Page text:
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You’ll need to find a site other than Reddit to distract you from work today, because thousands of subreddits are going dark in protest of the company’s recent API updates.

Nearly 3,500 subreddits will be inaccessible for the next 48 hours and perhaps much longer, according to the BBC. The protest includes five of the 10 most popular forums, such as r/gaming, r/aww, and r/todayilearned.

What are they protesting?

In April, Reddit CEO Steve Huffman said the company would begin to charge for access to its application programming interface (API), which allows third-party developers to tap into Reddit’s vast trove of data to build their own apps or train AI chatbots like ChatGPT.

Huffman told the NYT that this data is valuable and that it doesn’t make business sense to keep giving it away for free. (Elon Musk made a similar decision at Twitter earlier this year, revoking free API access and introducing paid tiers.)

But it’s being called way too expensive

Key players in the Reddit ecosystem say they can’t afford to pay for API access and will need to shut down, sparking outrage toward Reddit’s leadership.

Who are these key players? Third-party Reddit apps.

  • If you’re not deep in the Reddit world, you might not know that many users consume Reddit not through Reddit’s official app, but through third-party apps that use Reddit’s API.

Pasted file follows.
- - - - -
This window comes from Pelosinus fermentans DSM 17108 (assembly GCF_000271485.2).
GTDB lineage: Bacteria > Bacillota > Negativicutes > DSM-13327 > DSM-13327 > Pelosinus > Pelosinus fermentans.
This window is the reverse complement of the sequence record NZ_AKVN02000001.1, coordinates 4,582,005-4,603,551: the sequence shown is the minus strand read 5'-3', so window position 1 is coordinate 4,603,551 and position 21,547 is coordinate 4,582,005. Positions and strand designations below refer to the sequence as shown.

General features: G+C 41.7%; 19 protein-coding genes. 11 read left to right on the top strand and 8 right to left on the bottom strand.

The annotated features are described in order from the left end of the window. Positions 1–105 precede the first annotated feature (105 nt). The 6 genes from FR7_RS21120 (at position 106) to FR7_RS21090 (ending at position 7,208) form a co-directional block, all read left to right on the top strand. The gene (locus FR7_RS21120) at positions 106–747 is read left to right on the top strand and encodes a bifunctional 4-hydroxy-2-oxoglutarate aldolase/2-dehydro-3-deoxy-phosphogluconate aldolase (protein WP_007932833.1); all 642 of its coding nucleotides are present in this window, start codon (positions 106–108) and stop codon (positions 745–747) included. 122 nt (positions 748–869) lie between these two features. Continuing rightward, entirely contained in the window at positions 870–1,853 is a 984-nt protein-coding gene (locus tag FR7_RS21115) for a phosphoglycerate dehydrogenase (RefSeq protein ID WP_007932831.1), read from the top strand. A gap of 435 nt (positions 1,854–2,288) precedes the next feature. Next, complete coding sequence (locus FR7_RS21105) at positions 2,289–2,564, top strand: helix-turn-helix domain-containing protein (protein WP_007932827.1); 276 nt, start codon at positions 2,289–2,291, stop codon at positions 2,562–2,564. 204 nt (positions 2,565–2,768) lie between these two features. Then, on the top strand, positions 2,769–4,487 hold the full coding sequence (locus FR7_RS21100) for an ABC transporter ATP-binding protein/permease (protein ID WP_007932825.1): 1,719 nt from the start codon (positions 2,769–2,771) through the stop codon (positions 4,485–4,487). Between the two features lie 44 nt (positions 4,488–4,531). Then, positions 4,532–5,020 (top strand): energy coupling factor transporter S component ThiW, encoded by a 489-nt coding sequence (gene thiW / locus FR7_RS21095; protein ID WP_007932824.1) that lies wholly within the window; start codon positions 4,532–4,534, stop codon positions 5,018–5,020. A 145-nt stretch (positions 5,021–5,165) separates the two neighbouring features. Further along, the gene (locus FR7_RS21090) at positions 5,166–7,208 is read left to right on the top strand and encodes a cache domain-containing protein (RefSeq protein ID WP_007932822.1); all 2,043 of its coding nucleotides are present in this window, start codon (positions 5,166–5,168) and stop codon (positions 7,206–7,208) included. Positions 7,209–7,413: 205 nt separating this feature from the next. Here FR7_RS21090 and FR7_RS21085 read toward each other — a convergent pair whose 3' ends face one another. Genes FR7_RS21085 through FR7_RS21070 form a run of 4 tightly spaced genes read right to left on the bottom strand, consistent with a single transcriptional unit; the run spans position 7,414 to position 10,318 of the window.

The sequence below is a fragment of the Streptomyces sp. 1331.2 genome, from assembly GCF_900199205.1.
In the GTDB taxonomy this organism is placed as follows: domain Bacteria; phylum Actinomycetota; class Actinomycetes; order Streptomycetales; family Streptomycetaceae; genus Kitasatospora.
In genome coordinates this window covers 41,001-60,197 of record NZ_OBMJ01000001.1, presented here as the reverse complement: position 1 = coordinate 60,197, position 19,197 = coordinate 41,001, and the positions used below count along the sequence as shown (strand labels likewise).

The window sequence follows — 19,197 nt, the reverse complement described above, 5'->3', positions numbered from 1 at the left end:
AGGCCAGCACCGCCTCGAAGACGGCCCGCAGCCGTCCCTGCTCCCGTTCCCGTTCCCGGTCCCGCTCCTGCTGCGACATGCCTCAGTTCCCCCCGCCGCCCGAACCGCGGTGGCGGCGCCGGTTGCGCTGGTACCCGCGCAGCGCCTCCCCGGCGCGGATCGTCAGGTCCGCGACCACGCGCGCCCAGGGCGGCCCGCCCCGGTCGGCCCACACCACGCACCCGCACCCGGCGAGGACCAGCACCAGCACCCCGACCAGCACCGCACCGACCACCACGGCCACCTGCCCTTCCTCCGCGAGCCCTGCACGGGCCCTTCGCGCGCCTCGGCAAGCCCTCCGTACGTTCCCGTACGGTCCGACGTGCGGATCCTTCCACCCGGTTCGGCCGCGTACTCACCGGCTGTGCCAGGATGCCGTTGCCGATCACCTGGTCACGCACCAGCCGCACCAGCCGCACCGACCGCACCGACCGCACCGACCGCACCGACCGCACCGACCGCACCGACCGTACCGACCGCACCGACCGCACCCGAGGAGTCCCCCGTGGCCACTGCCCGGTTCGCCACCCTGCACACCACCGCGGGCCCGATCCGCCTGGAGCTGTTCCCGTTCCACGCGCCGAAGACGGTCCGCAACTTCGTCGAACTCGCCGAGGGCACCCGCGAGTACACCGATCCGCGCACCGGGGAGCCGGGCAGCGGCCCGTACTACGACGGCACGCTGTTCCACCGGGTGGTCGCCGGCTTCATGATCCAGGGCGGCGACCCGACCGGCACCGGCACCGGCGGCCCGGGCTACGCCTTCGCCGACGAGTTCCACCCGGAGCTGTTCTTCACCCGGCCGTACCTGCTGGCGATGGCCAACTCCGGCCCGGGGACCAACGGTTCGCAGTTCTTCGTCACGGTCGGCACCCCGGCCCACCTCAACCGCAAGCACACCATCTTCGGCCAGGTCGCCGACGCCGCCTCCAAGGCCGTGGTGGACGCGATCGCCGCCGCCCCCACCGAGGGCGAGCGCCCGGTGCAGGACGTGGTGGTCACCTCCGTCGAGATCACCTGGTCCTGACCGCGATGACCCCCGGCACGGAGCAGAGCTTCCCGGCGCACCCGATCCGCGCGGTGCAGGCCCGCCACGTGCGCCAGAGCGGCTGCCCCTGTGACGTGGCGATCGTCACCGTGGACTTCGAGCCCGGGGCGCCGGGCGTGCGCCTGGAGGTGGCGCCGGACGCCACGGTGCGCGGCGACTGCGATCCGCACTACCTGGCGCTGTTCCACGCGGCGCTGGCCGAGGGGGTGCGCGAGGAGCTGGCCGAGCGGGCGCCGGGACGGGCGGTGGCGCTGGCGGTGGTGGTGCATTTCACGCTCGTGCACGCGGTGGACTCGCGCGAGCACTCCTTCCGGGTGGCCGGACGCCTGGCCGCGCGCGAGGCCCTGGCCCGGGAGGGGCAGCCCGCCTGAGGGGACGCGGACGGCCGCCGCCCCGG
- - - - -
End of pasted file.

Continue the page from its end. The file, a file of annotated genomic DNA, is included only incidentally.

• These apps show Reddit content but aim to improve the site’s famously janky user experience by adding features like customizable gestures and an easier-to-read comments layout.

And the new pricing plan would put them out of business. The developer behind the most-used Reddit app, Apollo, shocked the internet when he wrote that Reddit’s new API pricing would cost him $20 million per year to keep operating the app. Unable to afford that, Apollo and other third-party Reddit apps will shut down on June 30, the day before the pricing plan goes into effect.

Big picture: Reddit’s push to monetize its API right now is not a coincidence—the company is planning to IPO this year, and adding a new revenue stream could boost its valuation before hitting the public markets. But by trying to beef up its stats line, Reddit has lost the trust of its most engaged users.

MorningBrew.com